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Electronic Arts teams up with Tokyo’s G-cluster to provide games over the cloud (exclusive)

Above: G-cluster

Image Credit: Dean Takahashi

Tokyo cloud-gaming firm G-cluster has struck a deal with big game publisher Electronic Arts. Under it, EA will deliver high-end video games to consumers through G-cluster’s cloud service — even if they don’t have a game console.

That’s a big vote of confidence for an emerging technology. G-cluster is creating a white-label service that uses web-connected data centers, or the cloud, to deliver games via broadband networks to consumers homes. Those games can be displayed on televisions and controlled with ordinary game controllers. No console is necessary. Carriers are G-cluster’s primary partners.

The deal is a big step for EA, which hasn’t offered cloud games via services such as OnLive. Sevan Kessissian, the senior vice president of content and strategy at G-cluster, said in an interview yesterday at the Casual Connect game conference in San Francisco that the company is excited that EA is embracing innovation in game delivery. G-cluster will help EA find new consumers while the carriers benefit from having high-value game transactions on their networks.

“This means a lot to us,” he said.

The Tokyo-based company debuted its G-cluster Game Machine at the Consumer Electronics Show in Las Vegas. The aim is to get cable and telecom operators to adopt it and offer it as an enhancement to their entertainment services. As those operators do so, they don’t need to introduce their own heavy-duty game consoles.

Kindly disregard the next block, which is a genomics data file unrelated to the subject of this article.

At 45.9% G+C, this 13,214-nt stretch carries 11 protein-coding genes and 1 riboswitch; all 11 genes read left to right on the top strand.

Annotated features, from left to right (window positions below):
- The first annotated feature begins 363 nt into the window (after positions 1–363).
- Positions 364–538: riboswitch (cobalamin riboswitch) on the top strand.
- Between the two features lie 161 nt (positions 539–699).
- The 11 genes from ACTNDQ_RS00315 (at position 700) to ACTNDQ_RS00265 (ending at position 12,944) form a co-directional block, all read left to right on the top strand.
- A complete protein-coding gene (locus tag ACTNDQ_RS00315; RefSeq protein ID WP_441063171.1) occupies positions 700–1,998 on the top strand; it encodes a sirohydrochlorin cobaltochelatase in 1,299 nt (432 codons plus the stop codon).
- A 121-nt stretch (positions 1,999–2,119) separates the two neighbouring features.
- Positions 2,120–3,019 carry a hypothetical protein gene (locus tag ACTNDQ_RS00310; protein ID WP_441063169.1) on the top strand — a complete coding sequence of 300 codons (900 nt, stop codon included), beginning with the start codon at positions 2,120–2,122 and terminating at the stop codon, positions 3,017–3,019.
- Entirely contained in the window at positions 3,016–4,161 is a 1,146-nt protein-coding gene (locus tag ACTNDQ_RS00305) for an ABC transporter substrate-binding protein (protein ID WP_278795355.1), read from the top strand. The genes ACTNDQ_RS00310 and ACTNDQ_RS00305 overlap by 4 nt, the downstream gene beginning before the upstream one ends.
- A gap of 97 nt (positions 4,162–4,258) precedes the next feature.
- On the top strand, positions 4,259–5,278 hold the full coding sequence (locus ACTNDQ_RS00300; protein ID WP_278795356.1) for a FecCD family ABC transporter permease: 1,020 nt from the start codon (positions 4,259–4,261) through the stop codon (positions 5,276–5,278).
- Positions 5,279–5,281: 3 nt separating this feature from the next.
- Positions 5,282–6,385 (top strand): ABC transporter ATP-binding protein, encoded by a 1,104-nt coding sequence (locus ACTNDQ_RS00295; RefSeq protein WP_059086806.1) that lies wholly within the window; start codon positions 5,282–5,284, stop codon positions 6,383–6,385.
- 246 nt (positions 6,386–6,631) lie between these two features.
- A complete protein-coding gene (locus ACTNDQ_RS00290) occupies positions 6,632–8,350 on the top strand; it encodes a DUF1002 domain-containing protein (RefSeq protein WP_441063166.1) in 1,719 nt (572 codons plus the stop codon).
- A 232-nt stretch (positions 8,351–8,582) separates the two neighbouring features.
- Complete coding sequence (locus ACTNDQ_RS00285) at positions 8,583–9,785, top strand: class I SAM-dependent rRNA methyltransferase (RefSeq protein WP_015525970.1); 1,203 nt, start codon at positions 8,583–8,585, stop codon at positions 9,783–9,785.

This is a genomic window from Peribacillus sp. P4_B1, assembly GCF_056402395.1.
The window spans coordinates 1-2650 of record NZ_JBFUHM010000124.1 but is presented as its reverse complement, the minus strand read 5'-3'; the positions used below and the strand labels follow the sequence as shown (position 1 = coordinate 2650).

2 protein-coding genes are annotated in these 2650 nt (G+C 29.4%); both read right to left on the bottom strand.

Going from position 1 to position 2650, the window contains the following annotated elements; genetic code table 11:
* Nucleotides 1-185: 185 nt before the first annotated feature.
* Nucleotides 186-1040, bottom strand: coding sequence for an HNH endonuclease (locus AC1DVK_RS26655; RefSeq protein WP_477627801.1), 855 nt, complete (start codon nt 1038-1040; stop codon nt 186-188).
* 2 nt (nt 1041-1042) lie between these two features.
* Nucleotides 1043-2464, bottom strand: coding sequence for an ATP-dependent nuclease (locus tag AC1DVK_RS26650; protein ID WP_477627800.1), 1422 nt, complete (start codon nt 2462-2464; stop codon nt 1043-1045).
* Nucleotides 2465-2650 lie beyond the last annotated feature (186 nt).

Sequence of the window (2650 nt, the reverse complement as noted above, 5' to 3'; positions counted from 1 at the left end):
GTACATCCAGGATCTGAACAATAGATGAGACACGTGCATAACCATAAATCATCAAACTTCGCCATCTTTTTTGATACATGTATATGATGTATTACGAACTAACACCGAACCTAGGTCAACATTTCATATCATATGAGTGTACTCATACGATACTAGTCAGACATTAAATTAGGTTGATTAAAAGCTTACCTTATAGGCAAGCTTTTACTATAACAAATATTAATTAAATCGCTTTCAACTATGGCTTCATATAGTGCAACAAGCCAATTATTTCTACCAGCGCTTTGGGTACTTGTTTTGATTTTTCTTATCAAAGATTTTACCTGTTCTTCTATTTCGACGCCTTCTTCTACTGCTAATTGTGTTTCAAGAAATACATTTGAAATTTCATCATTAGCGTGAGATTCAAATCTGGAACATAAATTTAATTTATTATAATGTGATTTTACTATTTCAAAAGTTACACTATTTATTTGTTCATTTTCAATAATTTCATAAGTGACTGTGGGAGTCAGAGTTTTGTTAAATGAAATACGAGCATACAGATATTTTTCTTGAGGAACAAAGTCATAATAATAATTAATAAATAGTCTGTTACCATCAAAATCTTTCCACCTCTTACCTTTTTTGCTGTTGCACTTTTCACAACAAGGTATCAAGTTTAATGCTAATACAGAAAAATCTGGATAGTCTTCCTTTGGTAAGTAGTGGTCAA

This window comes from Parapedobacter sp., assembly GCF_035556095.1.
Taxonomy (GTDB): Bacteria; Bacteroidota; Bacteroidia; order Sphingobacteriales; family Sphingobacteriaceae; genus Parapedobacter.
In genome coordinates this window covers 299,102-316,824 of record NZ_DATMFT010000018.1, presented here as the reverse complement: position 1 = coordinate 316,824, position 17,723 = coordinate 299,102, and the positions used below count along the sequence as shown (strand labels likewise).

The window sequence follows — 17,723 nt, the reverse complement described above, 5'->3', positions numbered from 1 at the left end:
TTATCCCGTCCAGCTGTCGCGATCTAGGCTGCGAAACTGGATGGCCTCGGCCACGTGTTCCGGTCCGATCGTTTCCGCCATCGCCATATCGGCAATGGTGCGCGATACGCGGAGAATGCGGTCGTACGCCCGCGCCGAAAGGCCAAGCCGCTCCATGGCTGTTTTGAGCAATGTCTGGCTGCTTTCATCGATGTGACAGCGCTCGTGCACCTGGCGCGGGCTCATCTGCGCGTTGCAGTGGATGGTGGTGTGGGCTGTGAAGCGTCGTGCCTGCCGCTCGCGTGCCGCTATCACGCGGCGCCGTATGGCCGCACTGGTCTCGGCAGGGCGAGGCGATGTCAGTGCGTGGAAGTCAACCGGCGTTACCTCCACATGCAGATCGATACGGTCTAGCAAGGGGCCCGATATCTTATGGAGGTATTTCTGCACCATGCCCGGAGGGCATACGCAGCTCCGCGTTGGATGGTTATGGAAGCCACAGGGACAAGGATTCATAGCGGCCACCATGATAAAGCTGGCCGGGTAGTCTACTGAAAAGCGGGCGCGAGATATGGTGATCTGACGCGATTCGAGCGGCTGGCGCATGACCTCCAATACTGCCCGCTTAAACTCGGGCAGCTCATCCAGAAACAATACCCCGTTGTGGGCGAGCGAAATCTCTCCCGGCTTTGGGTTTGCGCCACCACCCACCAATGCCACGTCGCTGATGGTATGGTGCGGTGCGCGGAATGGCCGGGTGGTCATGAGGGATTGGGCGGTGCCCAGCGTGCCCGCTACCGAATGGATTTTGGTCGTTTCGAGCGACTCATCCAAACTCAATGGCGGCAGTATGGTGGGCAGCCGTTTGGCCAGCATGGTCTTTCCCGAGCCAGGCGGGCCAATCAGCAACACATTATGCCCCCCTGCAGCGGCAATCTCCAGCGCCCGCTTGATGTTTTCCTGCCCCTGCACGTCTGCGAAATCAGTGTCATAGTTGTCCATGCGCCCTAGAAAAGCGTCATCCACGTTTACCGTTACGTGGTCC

Instead, they can simply provide gamers with the Game Machine, a small device which plugs into a HDMI port on a TV. You can plug a game controller into the Game Machine via a universal serial bus (USB) port. Or you can use your smartphone as the controller.

G-cluster got its big break in 2010 when SFR adopted its technology and launched a commercial cloud-gaming service on its Internet Protocol TV (IPTV) network in France. Now any of 10 million subscribers can play cloud games, where they process the content in the cloud or web-connected data center, and then send a video stream to the gamer’s machine. G-cluster taps Nvidia’s GeForce Gaming Grid to help execute its cloud infrastructure.

Players can use a game controller with a wireless receiver, smartphone, or tablet to control the game on a TV. They can play alone or with friends using PCs, smartphones, or tablets. The SFR players can access games via IPTV set-top boxes and PCs. In the near future, they will be able to access the service via smart TVs, mobile devices, tablets, and the G-cluster Game Machine.

Besides EA, G-cluster has signed up 35 major game publishers for its platform. Others include Ubisoft, Disney, Warner Bros., and Konami. The specific EA games that will be available on G-cluster will be announced later. Besides SFR, G-cluster’s service is offered with Orange in Europe, Broadmedia, and NTT Plala. More than 23 million unique sessions have been handled by G-cluster since the platform debuted.

G-cluster was founded in 2000.

G-cluster's Sevan Kessissian

Above: G-cluster’s Sevan Kessissian

Image Credit: Dean Takahashi

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